Inside Look with Kyoungah Lee

An Inside Look with Kyoungah Lee

Living in three different countries during critical times in my life was exciting, but also intimidating. I was born and raised in South Korea where differences in appearance and customs were largely uncommon. My parents recognized the homogeneity of South Korea and wanted me to have a more diverse education. We moved to the Philippines when I was in high school and then I moved to the United States to attend college. Each country brought new unfamiliarities and challenges, all of which guide me in the work I do each day.
Because the Philippines is only one of few English-speaking countries in South East Asia, I developed my English ability among native speakers and experienced a new culture daily. Although I thought this immersive experience had prepared me for life in the United States, as an international student at State University of New York (SUNY) Buffalo, I still faced challenges every day. On my first night there, I ate stale bread from a vending machine, and I slept on a bed without any sheets, blankets, or pillows because I did not know where to purchase food and linens. In the days that followed, seeing other students move in with their families was difficult to watch because my family was across the world. Despite practicing my English speaking in the Philippines, it was still difficult making phone calls to places like the bank. If I could not understand the other person or did not know how to respond, I hung up the phone. My parents and I had a close relationship, but I never shared these issues with them because I did not want to worry them. Instead, I became friends with other international students, and we became resourceful together.
Right before I was set to graduate with a business degree, I had a change of heart with what I wanted to do with my life. The thought of working in accounting for the rest of my life did not feel right. From my experience as an ambassador for international admissions I realized that I enjoyed working with people rather than numbers; I enjoyed connecting international and domestic students. However, the thought of pursuing a career in Student Affairs never occurred to me. In Korea there is no major that aligns with this field and I assumed the U.S. was the same. I then found out that my international admissions advisor had a degree in higher education. That intrigued me, but I was still skeptical about pursuing such a degree because I was worried about what my parents would think. I did not see many other international students pursuing this major. After speaking to my advisor about the degree and receiving my parents’ approval, I realized that a degree in higher education was right for me.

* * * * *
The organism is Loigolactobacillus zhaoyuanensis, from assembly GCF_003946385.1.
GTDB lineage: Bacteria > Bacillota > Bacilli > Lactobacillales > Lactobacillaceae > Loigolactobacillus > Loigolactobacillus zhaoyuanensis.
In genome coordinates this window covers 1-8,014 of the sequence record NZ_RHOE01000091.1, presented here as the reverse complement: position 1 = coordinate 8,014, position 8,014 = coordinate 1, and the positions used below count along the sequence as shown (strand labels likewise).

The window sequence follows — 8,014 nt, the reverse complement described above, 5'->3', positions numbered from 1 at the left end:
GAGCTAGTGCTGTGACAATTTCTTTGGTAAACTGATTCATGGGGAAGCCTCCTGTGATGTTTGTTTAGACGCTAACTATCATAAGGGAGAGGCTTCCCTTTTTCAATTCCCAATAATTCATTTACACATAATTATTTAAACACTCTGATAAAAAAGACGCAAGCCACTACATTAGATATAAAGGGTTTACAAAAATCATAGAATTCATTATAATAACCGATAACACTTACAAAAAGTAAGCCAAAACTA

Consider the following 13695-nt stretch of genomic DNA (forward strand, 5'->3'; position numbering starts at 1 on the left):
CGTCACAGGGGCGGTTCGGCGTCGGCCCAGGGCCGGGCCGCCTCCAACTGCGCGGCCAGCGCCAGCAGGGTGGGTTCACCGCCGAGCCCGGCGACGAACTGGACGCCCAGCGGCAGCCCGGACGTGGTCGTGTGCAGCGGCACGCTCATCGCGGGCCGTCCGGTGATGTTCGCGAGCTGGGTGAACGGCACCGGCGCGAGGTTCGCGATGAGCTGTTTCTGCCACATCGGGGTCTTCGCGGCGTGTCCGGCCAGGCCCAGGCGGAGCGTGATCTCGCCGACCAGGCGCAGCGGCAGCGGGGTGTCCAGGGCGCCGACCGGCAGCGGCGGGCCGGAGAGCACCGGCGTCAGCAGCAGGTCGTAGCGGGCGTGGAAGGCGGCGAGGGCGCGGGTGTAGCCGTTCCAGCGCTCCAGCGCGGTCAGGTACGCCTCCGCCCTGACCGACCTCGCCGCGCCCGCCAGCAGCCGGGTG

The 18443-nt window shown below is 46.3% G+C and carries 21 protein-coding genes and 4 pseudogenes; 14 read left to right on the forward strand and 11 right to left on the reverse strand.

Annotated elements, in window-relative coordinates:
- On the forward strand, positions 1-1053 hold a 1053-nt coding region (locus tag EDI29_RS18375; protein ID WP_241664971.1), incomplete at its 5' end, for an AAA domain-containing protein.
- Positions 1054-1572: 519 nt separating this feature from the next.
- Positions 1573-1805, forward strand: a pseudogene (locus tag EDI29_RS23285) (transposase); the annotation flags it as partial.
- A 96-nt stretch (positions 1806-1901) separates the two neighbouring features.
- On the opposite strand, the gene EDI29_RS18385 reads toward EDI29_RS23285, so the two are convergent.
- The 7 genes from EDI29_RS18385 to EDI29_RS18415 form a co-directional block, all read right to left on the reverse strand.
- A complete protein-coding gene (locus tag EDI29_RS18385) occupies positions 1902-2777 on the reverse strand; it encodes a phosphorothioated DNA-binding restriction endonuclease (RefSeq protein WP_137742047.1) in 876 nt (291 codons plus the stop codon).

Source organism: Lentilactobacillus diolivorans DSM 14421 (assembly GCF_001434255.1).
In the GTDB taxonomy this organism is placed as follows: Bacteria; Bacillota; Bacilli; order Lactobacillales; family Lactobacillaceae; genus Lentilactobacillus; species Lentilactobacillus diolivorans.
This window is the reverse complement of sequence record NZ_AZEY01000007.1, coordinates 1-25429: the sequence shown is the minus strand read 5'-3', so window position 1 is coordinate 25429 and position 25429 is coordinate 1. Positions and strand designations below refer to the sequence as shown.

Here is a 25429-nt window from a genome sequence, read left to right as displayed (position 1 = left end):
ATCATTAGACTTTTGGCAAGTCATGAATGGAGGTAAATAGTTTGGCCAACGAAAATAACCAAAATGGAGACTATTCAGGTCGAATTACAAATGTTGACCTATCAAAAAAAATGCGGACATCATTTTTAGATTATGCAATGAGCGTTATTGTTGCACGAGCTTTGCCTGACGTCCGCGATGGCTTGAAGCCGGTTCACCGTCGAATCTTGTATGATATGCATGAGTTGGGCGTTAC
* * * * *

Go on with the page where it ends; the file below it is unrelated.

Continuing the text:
Pursuing my master’s degree led me to the University of Pittsburgh, and I am in my third year working as the international programming coordinator and advisor. As part of my position, I oversee the Global Ties Program that is led by fifteen student mentors, assists international students, and provides global opportunities for all students. One of the biggest challenges faced by international students is making domestic friends. Global Ties’ hands-on activities, social immersion trips, and mentoring program, foster interactions that don’t necessarily happen naturally on campus.
One of my favorite duties in my role is helping organize International Week on campus. During this week, which was held this year from October 14-18, students explore new things that they don’t really experience in their normal schedules and cultures. The celebration of International Week is meaningful for the University because the world is really small, and everyone is connected. This gives us the opportunity to appreciate, learn, and respect differences.
I used to think that the challenges I faced as an international student were disadvantages, but now that I am able to help other students with similar issues, I have come to realize that those “barriers” are actually advantages. Every global experience that I encountered helps me better acclimate international students and foster relationships.
Students should know that exploring the world does not need to involve paying massive amounts of money to travel abroad. Global citizenship can start right here at Pitt on the 6th floor of the William Pitt Union.
Visit the Global Ties website for more information about programs, resources, and more.
Written by: Jennifer Wallace